A long journey home for Jun
This seven-year-old male elephant was rescued by the Dak Lak Elephant Conservation Center (ECC) in Buon Don, Vietnam, in 2014.
Still just a baby, Jun was found wandering alone in the forest, separated from his herd with a gaping hole in his trunk and missing much of his left foot.
His life-threatening injuries were a result of a chance encounter with a poacher’s snare, which cut deep into his flesh and severed his muscles and bones, toes and pad.
How long was he trapped in that snare? Did his mother struggle to free him? Was he left to die in the forest—alone?
We don’t know the answers but—based on the severity of his injuries—Jun’s ordeal was long and painful and caused unimaginable suffering over an extended period of time.
Today, thanks to the ECC and the Vietnam Elephant Initiative (VEI), Jun is safe. But he is not out of the woods.
When discovered in the forest in 2014, Jun’s trunk had healed on its own (it now has a large, permanent hole), but his foot injury had festered and required surgeries by our VEI veterinarians to remove the snare's wire and infected bone fragments, plus twice-daily cleanings and a daily soak-debride-medicate routine prescribed by VEI. His care continues today.
When more intense treatments are needed and sedation is required, our new digital “Ele-Scale” will allow ECC staff to weigh Jun in order to determine his exact weight for accurate drug dosages and growth progress.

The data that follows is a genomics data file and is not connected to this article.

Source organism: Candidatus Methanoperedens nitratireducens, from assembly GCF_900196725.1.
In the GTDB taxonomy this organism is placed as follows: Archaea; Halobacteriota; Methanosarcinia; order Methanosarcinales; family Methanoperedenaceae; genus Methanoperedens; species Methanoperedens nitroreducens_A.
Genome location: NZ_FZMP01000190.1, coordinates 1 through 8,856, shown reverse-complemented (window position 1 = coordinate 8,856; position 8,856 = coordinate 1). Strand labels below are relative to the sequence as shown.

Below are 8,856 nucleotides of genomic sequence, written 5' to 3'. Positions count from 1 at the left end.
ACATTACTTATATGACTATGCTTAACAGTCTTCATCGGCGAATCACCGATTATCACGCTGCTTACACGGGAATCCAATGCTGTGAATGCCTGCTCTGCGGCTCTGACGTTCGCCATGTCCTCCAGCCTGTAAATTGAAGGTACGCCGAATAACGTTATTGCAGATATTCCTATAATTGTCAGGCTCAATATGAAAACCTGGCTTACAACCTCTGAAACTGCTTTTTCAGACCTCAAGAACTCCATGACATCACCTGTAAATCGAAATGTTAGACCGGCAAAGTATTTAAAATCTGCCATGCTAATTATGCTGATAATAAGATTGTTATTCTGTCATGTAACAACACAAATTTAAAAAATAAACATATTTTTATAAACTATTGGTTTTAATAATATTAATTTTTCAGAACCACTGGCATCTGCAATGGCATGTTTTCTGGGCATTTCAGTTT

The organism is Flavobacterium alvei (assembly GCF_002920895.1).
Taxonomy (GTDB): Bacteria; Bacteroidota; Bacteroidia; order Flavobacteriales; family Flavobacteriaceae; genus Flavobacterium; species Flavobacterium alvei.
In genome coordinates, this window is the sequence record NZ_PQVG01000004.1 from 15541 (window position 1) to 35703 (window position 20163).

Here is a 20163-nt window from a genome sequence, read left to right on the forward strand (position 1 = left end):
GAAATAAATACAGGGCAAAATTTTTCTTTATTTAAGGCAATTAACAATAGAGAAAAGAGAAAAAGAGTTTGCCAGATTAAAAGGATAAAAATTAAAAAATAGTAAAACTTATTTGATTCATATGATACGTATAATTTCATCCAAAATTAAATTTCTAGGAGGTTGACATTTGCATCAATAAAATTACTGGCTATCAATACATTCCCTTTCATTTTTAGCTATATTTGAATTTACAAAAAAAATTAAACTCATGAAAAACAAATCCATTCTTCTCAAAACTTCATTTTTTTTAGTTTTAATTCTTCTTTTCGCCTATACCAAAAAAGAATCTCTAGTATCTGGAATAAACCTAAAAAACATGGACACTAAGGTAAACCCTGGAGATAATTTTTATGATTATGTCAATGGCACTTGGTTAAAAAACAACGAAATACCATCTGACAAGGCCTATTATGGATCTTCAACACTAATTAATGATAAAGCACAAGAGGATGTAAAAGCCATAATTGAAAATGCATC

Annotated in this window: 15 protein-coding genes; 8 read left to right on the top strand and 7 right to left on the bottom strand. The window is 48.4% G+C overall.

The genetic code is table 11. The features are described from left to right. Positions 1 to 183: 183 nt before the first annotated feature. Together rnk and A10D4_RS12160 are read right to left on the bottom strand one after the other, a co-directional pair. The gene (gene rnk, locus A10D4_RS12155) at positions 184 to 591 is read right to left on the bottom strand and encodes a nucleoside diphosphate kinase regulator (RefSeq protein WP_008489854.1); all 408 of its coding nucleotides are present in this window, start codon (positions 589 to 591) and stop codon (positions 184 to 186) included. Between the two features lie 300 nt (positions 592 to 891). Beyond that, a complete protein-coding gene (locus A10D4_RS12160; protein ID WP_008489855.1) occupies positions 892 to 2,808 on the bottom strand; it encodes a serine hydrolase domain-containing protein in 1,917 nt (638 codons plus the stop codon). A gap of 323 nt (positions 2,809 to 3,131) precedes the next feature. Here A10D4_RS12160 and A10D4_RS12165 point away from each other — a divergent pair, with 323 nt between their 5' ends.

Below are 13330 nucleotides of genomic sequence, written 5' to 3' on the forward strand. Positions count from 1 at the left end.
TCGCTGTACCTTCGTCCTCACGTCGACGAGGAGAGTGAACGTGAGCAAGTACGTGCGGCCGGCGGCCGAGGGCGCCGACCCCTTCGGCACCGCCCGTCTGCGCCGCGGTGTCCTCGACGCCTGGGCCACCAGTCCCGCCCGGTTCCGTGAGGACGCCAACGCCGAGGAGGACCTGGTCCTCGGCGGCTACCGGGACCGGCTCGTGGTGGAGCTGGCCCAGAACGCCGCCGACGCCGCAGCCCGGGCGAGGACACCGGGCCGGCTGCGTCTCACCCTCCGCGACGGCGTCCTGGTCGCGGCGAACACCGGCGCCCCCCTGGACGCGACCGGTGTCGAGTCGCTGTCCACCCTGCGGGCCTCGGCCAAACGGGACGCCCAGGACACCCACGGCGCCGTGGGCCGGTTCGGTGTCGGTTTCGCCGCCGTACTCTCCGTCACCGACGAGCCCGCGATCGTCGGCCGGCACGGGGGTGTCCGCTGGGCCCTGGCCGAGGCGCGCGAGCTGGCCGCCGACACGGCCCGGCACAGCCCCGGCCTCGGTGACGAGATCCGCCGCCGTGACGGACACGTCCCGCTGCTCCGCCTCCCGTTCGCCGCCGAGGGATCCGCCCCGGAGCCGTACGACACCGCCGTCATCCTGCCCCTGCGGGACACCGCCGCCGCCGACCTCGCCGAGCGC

Positive Reinforcement Training (PRT) delivered by our VEI elephant behaviorist from 2014 to 2018 has fostered a strong bond of mutual trust between the ECC’s mahouts and Jun. This human-elephant bond is essential to his long term care.
Today, because of PRT, Jun willingly offers his foot to the mahouts for his daily foot treatments and he is comfortable stepping up on our new scale. He seems to understand, “We are here to help.”
Jun will live his life at the ECC. For him, going home to his herd and his forest is not an option.
Using Positive Reinforcement Training techniques, which he learned from VEI partner Erin Ivory, Phu is teaching 7-year-old Jun to be comfortable with people touching his mouth. Why? As a permanent resident of the ECC, orphaned elephant Jun requires lifelong care, including periodic dental and oral check ups to ensure his good health.
Phu’s lesson--using a whistle, a touch, and then a food treat--will ensure mutual trust between Jun and his veterinarians, allowing quality care to be provided safely and comfortably for all involved.
Video by Veterinarian Dr. Willem Schaftenaar, September 2017.